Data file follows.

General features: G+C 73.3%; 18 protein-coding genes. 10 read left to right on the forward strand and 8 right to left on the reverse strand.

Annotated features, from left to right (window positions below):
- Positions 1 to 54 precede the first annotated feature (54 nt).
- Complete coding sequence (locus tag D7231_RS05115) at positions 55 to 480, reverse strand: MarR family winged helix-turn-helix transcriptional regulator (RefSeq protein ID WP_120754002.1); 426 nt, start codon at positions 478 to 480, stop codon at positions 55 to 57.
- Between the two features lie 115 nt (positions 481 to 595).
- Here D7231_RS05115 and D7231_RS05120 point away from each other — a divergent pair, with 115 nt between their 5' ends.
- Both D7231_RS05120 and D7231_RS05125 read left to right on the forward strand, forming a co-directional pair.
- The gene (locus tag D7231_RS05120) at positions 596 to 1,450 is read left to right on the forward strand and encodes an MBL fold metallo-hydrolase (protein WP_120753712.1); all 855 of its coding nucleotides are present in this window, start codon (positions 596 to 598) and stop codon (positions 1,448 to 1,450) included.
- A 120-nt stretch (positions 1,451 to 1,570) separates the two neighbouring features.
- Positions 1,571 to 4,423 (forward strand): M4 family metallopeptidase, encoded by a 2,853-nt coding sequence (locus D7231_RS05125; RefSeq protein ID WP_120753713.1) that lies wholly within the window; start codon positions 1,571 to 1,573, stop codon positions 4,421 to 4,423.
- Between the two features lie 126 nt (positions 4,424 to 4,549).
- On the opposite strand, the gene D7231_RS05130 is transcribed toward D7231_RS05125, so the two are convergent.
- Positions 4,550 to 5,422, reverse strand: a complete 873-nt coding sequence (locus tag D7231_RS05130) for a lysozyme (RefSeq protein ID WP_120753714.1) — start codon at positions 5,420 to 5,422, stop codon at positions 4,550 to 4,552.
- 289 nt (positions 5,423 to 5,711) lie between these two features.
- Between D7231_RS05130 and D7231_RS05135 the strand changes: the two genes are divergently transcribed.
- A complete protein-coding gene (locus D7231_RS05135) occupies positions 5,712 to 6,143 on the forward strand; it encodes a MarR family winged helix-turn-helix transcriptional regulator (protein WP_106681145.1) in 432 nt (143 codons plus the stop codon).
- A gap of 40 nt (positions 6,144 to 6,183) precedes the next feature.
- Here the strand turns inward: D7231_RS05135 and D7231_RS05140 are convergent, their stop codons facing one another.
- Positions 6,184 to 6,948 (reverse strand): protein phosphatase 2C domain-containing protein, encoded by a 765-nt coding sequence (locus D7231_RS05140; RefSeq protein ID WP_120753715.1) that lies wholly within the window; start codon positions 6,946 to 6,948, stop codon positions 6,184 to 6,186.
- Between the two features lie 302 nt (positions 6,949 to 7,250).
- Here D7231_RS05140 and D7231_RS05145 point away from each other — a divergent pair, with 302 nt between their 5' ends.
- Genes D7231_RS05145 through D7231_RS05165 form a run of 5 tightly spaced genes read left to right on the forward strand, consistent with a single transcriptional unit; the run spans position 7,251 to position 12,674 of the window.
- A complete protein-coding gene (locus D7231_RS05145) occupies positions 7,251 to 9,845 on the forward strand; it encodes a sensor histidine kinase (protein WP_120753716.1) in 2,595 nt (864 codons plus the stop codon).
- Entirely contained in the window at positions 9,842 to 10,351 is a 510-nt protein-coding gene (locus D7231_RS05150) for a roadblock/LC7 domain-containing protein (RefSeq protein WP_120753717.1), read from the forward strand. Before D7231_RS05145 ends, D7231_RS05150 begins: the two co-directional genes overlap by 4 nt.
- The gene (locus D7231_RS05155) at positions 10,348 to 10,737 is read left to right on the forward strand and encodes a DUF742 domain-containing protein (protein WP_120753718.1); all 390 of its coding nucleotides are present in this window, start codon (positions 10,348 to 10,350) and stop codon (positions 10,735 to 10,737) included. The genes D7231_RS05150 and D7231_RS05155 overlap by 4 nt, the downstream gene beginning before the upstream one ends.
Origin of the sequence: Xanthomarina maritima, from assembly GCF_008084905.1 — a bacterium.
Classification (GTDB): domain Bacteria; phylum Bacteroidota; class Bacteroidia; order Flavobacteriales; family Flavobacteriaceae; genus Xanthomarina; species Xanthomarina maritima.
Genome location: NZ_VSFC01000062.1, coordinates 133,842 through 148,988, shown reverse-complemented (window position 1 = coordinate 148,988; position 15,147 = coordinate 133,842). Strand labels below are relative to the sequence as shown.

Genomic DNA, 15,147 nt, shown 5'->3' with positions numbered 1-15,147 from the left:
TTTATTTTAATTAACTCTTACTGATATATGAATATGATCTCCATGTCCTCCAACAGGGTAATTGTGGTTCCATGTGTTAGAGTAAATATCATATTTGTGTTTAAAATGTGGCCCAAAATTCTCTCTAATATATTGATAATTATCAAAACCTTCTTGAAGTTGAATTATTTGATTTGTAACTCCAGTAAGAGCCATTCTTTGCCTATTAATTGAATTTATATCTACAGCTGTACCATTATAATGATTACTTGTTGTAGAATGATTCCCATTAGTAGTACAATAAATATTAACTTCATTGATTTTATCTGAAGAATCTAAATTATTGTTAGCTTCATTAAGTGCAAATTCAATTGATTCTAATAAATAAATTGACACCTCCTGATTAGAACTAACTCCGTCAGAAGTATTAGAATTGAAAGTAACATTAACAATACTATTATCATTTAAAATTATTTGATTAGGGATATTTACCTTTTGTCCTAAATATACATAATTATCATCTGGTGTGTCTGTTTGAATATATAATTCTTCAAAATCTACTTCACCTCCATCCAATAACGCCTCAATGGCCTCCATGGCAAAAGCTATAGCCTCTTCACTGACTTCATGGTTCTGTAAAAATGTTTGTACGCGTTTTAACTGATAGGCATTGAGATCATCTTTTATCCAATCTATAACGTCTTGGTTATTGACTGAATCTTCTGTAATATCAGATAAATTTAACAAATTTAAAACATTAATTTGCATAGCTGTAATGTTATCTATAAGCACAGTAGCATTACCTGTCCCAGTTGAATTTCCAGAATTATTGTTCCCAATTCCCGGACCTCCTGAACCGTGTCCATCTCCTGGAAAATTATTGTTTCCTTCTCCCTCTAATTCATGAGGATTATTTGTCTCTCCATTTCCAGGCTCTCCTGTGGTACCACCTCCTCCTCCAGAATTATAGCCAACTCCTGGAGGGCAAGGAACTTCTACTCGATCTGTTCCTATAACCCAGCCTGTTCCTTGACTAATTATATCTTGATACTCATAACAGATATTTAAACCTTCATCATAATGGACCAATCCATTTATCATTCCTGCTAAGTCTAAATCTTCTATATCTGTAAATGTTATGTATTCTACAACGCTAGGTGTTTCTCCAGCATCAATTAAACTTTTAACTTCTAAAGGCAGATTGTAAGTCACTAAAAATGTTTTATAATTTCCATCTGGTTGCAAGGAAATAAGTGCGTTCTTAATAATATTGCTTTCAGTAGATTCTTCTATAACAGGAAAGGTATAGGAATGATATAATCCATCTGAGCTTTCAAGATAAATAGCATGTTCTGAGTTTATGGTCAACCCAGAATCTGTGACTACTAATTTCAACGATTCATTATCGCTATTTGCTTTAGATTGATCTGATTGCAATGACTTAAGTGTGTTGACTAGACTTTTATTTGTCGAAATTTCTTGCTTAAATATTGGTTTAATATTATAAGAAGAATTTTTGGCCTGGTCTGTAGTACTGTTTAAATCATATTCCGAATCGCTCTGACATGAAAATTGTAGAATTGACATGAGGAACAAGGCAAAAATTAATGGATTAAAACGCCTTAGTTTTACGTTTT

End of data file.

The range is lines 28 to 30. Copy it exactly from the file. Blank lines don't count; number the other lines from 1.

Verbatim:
Genome location: NZ_VSFC01000062.1, coordinates 133,842 through 148,988, shown reverse-complemented (window position 1 = coordinate 148,988; position 15,147 = coordinate 133,842). Strand labels below are relative to the sequence as shown.

Genomic DNA, 15,147 nt, shown 5'->3' with positions numbered 1-15,147 from the left:
TTTATTTTAATTAACTCTTACTGATATATGAATATGATCTCCATGTCCTCCAACAGGGTAATTGTGGTTCCATGTGTTAGAGTAAATATCATATTTGTGTTTAAAATGTGGCCCAAAATTCTCTCTAATATATTGATAATTATCAAAACCTTCTTGAAGTTGAATTATTTGATTTGTAACTCCAGTAAGAGCCATTCTTTGCCTATTAATTGAATTTATATCTACAGCTGTACCATTATAATGATTACTTGTTGTAGAATGATTCCCATTAGTAGTACAATAAATATTAACTTCATTGATTTTATCTGAAGAATCTAAATTATTGTTAGCTTCATTAAGTGCAAATTCAATTGATTCTAATAAATAAATTGACACCTCCTGATTAGAACTAACTCCGTCAGAAGTATTAGAATTGAAAGTAACATTAACAATACTATTATCATTTAAAATTATTTGATTAGGGATATTTACCTTTTGTCCTAAATATACATAATTATCATCTGGTGTGTCTGTTTGAATATATAATTCTTCAAAATCTACTTCACCTCCATCCAATAACGCCTCAATGGCCTCCATGGCAAAAGCTATAGCCTCTTCACTGACTTCATGGTTCTGTAAAAATGTTTGTACGCGTTTTAACTGATAGGCATTGAGATCATCTTTTATCCAATCTATAACGTCTTGGTTATTGACTGAATCTTCTGTAATATCAGATAAATTTAACAAATTTAAAACATTAATTTGCATAGCTGTAATGTTATCTATAAGCACAGTAGCATTACCTGTCCCAGTTGAATTTCCAGAATTATTGTTCCCAATTCCCGGACCTCCTGAACCGTGTCCATCTCCTGGAAAATTATTGTTTCCTTCTCCCTCTAATTCATGAGGATTATTTGTCTCTCCATTTCCAGGCTCTCCTGTGGTACCACCTCCTCCTCCAGAATTATAGCCAACTCCTGGAGGGCAAGGAACTTCTACTCGATCTGTTCCTATAACCCAGCCTGTTCCTTGACTAATTATATCTTGATACTCATAACAGATATTTAAACCTTCATCATAATGGACCAATCCATTTATCATTCCTGCTAAGTCTAAATCTTCTATATCTGTAAATGTTATGTATTCTACAACGCTAGGTGTTTCTCCAGCATCAATTAAACTTTTAACTTCTAAAGGCAGATTGTAAGTCACTAAAAATGTTTTATAATTTCCATCTGGTTGCAAGGAAATAAGTGCGTTCTTAATAATATTGCTTTCAGTAGATTCTTCTATAACAGGAAAGGTATAGGAATGATATAATCCATCTGAGCTTTCAAGATAAATAGCATGTTCTGAGTTTATGGTCAACCCAGAATCTGTGACTACTAATTTCAACGATTCATTATCGCTATTTGCTTTAGATTGATCTGATTGCAATGACTTAAGTGTGTTGACTAGACTTTTATTTGTCGAAATTTCTTGCTTAAATATTGGTTTAATATTATAAGAAGAATTTTTGGCCTGGTCTGTAGTACTGTTTAAATCATATTCCGAATCGCTCTGACATGAAAATTGTAGAATTGACATGAGGAACAAGGCAAAAATTAATGGATTAAAACGCCTTAGTTTTACGTTTT